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1. Introduction

One of the choices that developers encounter is whether setter methods or constructors should be used to set the value of a variable. Both techniques have their benefits, however they are implemented in different situations.

In this tutorial, we’ll discuss when to use setter methods or constructors for setting the value of a variable in Java.

2. Using Setter Methods

Setter methods are functions that we can use to set the values of instance variables in a Java class. Additionally, they provide a flexible way to modify the state of an object after its initialization. Instance variables set using setter methods cannot be declared as final, as the values can be changed after object initialization.

Let’s consider a real-world example of a User class in a web application:

public class User {
    private String username;
    private String password;

    public void setUsername(String username) {
        // Validate username format
        if (username.matches("[a-zA-Z0-9_]+")) {
            this.username = username;
        } else {
            throw new IllegalArgumentException("Invalid username format");
        }
    }

    // Other methods...
}

In this example, the User class encapsulates user data for a web application. The setUsername() and setPassword() setter methods allow the username and password to be set, respectively. These methods also perform validation to ensure that the username follows a specific format and the password meets certain strength criteria.

Let’s test the setter method and set the username for a User object:

@Test
void givenNewUser_whenSettingUsername_thenUsernameIsSet() {
    User user = new User();
    user.setUsername("john_doe");
    assertEquals("john_doe", user.getUsername());
}

Here, we create a new User object using the default constructor User(), then we call the setUsername() method on the user object to set the username to “john_doe“. Finally, we use an assertion to verify that the username is correctly set.

3. Using Constructors

Constructors are special methods that allow us to initialize objects. They are called when an object of a class is created. Constructors can also be used to set the initial values of instance variables. One notable feature of constructors is that they allow for the initialization of final instance variables, ensuring that these values remain constant throughout the object’s lifecycle.

Let’s consider a real-world example of a Product class representing products in an e-commerce system:

public class Product {
    private String name;
    private double price;
    private String category;

    public Product(String name, double price, String category) {
        this.name = name;
        this.price = price;
        this.category = category;
    }

    // Other methods...
}

In this example, the Product class represents products available for sale in an e-commerce system. The constructor Product(String name, double price, String category) initializes the name, price, and category of the product. By using a constructor, we ensure that essential information about the product, such as its name, price, and category, is set at the time of object creation.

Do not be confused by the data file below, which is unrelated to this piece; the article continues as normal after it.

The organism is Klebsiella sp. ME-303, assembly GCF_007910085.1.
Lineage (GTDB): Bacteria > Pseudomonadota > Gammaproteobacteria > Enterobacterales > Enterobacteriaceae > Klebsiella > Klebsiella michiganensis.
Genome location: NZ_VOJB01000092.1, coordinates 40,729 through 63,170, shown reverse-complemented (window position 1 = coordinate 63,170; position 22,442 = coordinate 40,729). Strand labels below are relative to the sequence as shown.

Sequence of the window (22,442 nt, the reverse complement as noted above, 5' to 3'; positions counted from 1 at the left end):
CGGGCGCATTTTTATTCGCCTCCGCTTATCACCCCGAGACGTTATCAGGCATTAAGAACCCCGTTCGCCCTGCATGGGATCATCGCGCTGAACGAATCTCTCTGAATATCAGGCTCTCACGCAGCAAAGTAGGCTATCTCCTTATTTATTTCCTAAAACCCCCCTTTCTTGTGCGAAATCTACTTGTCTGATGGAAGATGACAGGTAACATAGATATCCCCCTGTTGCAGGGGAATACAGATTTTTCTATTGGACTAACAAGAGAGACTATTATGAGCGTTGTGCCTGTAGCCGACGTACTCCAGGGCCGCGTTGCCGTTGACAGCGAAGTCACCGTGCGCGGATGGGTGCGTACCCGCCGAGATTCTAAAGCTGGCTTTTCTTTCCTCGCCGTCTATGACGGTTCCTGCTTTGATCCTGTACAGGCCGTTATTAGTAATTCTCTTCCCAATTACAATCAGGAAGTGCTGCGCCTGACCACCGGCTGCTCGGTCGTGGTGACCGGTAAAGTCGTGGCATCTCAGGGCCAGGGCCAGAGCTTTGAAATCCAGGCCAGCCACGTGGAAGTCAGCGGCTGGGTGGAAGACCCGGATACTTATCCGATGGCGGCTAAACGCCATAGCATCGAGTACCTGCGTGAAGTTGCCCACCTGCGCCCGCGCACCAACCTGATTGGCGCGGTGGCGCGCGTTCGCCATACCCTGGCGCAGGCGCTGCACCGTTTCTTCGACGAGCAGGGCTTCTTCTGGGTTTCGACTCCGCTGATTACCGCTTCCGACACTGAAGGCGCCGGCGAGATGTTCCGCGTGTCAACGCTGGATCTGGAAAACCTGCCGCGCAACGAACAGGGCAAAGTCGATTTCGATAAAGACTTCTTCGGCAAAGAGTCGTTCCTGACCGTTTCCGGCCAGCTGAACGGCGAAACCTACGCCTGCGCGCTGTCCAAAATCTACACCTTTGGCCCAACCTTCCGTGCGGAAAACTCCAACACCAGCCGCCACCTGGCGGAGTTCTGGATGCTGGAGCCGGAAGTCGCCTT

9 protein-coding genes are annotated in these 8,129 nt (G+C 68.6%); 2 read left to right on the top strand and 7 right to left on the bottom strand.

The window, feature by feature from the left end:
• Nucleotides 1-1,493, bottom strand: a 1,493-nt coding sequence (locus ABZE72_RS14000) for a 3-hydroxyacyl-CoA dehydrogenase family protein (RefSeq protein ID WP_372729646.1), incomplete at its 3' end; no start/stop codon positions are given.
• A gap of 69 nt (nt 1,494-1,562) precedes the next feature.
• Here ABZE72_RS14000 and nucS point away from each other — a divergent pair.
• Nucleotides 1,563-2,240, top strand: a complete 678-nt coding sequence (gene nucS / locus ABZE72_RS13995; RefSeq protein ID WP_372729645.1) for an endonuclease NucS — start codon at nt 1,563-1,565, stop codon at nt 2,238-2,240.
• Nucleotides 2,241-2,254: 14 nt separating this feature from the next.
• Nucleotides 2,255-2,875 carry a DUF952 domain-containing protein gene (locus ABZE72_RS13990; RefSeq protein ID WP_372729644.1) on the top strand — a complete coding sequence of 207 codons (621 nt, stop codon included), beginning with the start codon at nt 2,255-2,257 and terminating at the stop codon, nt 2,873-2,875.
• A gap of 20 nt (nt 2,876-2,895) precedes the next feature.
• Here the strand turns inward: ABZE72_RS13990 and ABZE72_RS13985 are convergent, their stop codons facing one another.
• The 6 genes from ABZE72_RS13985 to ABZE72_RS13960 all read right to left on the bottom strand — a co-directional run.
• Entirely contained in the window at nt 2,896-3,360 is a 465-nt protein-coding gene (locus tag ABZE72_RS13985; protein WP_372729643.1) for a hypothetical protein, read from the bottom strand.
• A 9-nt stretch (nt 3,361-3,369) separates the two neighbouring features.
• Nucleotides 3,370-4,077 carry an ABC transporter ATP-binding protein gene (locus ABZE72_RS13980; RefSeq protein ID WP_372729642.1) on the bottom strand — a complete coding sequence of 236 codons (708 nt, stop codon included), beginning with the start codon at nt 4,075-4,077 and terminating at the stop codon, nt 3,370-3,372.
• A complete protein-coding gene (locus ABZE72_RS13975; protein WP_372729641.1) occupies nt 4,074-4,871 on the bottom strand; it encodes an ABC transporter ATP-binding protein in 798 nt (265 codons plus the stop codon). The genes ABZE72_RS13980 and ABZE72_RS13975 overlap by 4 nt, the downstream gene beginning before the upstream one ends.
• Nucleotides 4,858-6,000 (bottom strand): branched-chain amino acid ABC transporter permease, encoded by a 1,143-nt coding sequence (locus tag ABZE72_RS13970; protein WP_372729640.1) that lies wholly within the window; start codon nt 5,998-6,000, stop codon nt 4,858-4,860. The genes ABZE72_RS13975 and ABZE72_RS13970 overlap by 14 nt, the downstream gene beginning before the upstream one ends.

To create a Product object with specific details using the constructor:

@Test
void givenProductDetails_whenCreatingProductWithConstructor_thenProductHasCorrectAttributes() {
    Product product = new Product("Smartphone", 599.99, "Electronics");
    assertEquals("Smartphone", product.getName());
    assertEquals(599.99, product.getPrice(), 0.001);
    assertEquals("Electronics", product.getCategory());
}

Here, we create a new Product object using the constructor Product(String name, double price, String category), passing the name, price, and category of the product as arguments directly during object creation.

4. Choosing Between Setters and Constructors

When deciding between setter methods and constructors, consider the following guidelines:

Use Setter Methods
Use Constructors
When the value of a variable may change over time When initializing immutable properties
When validation or additional logic is required before setting the value When ensuring that certain values are set at object creation time
When setting values after object initialization When the variable’s value should not change after initialization

5. Conclusion

In conclusion, both setter methods and constructors are essential tools for setting variable values in Java. By understanding the differences and guidelines presented in this article, developers can make informed decisions about when to use setter methods or constructors effectively.

As usual, the accompanying source code can be found over on GitHub.

Course – LS – All

Get started with Spring and Spring Boot, through the Learn Spring course:

>> CHECK OUT THE COURSE
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